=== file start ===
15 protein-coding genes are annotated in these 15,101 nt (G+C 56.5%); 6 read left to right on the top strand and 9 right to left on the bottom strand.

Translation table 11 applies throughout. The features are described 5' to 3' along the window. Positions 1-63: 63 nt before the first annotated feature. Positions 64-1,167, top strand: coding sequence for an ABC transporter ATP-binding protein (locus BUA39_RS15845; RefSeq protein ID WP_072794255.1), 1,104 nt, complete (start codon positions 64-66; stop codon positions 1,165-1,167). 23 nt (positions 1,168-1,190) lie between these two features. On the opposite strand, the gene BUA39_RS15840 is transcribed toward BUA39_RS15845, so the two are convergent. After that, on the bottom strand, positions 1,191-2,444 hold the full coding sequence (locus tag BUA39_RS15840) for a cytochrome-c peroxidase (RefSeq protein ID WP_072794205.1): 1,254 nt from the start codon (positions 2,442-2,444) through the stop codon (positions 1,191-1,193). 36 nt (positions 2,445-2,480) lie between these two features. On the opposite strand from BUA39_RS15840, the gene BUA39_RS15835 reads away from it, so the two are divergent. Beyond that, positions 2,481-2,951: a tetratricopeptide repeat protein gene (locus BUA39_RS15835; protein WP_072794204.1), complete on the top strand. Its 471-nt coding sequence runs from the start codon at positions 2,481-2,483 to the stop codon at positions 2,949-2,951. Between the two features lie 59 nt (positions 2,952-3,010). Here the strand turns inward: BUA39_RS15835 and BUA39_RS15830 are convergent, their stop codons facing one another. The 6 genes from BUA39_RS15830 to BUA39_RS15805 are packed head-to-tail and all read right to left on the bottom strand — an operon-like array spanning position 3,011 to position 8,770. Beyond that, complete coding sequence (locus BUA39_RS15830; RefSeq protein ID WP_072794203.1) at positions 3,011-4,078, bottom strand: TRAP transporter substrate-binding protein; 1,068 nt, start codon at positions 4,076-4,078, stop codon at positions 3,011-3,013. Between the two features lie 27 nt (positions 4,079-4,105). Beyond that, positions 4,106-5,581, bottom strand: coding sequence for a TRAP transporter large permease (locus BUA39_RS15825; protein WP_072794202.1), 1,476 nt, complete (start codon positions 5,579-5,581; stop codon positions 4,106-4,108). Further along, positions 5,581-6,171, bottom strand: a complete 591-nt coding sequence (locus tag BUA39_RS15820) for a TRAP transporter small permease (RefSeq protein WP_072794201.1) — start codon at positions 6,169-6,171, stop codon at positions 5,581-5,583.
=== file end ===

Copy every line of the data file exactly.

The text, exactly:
15 protein-coding genes are annotated in these 15,101 nt (G+C 56.5%); 6 read left to right on the top strand and 9 right to left on the bottom strand.

Translation table 11 applies throughout. The features are described 5' to 3' along the window. Positions 1-63: 63 nt before the first annotated feature. Positions 64-1,167, top strand: coding sequence for an ABC transporter ATP-binding protein (locus BUA39_RS15845; RefSeq protein ID WP_072794255.1), 1,104 nt, complete (start codon positions 64-66; stop codon positions 1,165-1,167). 23 nt (positions 1,168-1,190) lie between these two features. On the opposite strand, the gene BUA39_RS15840 is transcribed toward BUA39_RS15845, so the two are convergent. After that, on the bottom strand, positions 1,191-2,444 hold the full coding sequence (locus tag BUA39_RS15840) for a cytochrome-c peroxidase (RefSeq protein ID WP_072794205.1): 1,254 nt from the start codon (positions 2,442-2,444) through the stop codon (positions 1,191-1,193). 36 nt (positions 2,445-2,480) lie between these two features. On the opposite strand from BUA39_RS15840, the gene BUA39_RS15835 reads away from it, so the two are divergent. Beyond that, positions 2,481-2,951: a tetratricopeptide repeat protein gene (locus BUA39_RS15835; protein WP_072794204.1), complete on the top strand. Its 471-nt coding sequence runs from the start codon at positions 2,481-2,483 to the stop codon at positions 2,949-2,951. Between the two features lie 59 nt (positions 2,952-3,010). Here the strand turns inward: BUA39_RS15835 and BUA39_RS15830 are convergent, their stop codons facing one another. The 6 genes from BUA39_RS15830 to BUA39_RS15805 are packed head-to-tail and all read right to left on the bottom strand — an operon-like array spanning position 3,011 to position 8,770. Beyond that, complete coding sequence (locus BUA39_RS15830; RefSeq protein ID WP_072794203.1) at positions 3,011-4,078, bottom strand: TRAP transporter substrate-binding protein; 1,068 nt, start codon at positions 4,076-4,078, stop codon at positions 3,011-3,013. Between the two features lie 27 nt (positions 4,079-4,105). Beyond that, positions 4,106-5,581, bottom strand: coding sequence for a TRAP transporter large permease (locus BUA39_RS15825; protein WP_072794202.1), 1,476 nt, complete (start codon positions 5,579-5,581; stop codon positions 4,106-4,108). Further along, positions 5,581-6,171, bottom strand: a complete 591-nt coding sequence (locus tag BUA39_RS15820) for a TRAP transporter small permease (RefSeq protein WP_072794201.1) — start codon at positions 6,169-6,171, stop codon at positions 5,581-5,583.